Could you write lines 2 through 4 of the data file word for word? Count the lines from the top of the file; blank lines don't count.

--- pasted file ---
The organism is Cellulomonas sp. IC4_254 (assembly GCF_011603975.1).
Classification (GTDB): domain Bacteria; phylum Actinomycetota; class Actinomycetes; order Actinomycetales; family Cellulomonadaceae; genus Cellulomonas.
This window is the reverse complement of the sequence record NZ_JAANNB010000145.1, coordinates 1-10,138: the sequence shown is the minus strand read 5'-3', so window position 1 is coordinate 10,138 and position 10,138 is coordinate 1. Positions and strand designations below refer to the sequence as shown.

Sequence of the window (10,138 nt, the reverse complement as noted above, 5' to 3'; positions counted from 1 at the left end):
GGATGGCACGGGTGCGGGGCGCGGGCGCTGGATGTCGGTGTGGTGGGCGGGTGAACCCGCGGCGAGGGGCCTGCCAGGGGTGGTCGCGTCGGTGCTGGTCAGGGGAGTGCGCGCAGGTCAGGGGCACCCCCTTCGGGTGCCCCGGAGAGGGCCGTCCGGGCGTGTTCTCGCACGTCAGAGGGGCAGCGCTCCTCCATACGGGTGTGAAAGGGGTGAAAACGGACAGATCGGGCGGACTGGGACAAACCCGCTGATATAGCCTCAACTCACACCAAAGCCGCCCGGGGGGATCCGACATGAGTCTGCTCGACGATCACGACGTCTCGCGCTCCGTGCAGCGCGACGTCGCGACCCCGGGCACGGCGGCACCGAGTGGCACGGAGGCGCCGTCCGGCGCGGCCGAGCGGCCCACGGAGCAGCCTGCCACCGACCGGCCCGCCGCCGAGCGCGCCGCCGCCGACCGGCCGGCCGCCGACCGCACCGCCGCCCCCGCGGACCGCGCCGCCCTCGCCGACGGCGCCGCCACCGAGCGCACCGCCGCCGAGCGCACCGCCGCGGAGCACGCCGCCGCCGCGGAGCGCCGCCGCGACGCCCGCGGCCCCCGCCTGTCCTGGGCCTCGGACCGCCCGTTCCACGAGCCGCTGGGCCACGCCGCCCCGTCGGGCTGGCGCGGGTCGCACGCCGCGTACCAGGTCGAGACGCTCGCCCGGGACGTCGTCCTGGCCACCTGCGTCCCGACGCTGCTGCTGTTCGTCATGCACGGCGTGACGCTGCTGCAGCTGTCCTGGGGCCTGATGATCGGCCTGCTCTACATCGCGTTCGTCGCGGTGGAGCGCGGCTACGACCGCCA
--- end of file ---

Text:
Classification (GTDB): domain Bacteria; phylum Actinomycetota; class Actinomycetes; order Actinomycetales; family Cellulomonadaceae; genus Cellulomonas.
This window is the reverse complement of the sequence record NZ_JAANNB010000145.1, coordinates 1-10,138: the sequence shown is the minus strand read 5'-3', so window position 1 is coordinate 10,138 and position 10,138 is coordinate 1. Positions and strand designations below refer to the sequence as shown.

Sequence of the window (10,138 nt, the reverse complement as noted above, 5' to 3'; positions counted from 1 at the left end):